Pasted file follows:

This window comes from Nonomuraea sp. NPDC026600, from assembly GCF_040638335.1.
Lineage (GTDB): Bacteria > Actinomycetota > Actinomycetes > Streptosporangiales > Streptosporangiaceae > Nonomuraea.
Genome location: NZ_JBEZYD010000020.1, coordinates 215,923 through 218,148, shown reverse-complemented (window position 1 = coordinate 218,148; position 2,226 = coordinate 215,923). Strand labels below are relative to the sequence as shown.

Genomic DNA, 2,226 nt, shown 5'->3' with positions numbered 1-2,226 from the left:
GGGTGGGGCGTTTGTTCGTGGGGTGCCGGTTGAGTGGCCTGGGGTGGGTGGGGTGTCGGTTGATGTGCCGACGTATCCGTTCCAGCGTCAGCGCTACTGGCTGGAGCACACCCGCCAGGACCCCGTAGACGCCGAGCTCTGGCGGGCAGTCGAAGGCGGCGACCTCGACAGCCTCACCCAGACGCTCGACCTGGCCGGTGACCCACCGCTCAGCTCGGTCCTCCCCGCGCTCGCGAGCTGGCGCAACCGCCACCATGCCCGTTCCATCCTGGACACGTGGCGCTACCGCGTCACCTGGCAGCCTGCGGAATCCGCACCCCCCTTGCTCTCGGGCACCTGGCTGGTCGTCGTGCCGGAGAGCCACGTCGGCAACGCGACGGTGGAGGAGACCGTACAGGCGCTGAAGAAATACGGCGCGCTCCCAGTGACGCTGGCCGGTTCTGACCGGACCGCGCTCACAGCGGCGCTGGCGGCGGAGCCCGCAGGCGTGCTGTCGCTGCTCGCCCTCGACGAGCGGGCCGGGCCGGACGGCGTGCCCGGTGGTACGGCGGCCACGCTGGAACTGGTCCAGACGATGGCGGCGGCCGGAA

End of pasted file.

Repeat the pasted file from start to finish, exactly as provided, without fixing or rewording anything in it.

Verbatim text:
This window comes from Nonomuraea sp. NPDC026600, from assembly GCF_040638335.1.
Lineage (GTDB): Bacteria > Actinomycetota > Actinomycetes > Streptosporangiales > Streptosporangiaceae > Nonomuraea.
Genome location: NZ_JBEZYD010000020.1, coordinates 215,923 through 218,148, shown reverse-complemented (window position 1 = coordinate 218,148; position 2,226 = coordinate 215,923). Strand labels below are relative to the sequence as shown.

Genomic DNA, 2,226 nt, shown 5'->3' with positions numbered 1-2,226 from the left:
GGGTGGGGCGTTTGTTCGTGGGGTGCCGGTTGAGTGGCCTGGGGTGGGTGGGGTGTCGGTTGATGTGCCGACGTATCCGTTCCAGCGTCAGCGCTACTGGCTGGAGCACACCCGCCAGGACCCCGTAGACGCCGAGCTCTGGCGGGCAGTCGAAGGCGGCGACCTCGACAGCCTCACCCAGACGCTCGACCTGGCCGGTGACCCACCGCTCAGCTCGGTCCTCCCCGCGCTCGCGAGCTGGCGCAACCGCCACCATGCCCGTTCCATCCTGGACACGTGGCGCTACCGCGTCACCTGGCAGCCTGCGGAATCCGCACCCCCCTTGCTCTCGGGCACCTGGCTGGTCGTCGTGCCGGAGAGCCACGTCGGCAACGCGACGGTGGAGGAGACCGTACAGGCGCTGAAGAAATACGGCGCGCTCCCAGTGACGCTGGCCGGTTCTGACCGGACCGCGCTCACAGCGGCGCTGGCGGCGGAGCCCGCAGGCGTGCTGTCGCTGCTCGCCCTCGACGAGCGGGCCGGGCCGGACGGCGTGCCCGGTGGTACGGCGGCCACGCTGGAACTGGTCCAGACGATGGCGGCGGCCGGAA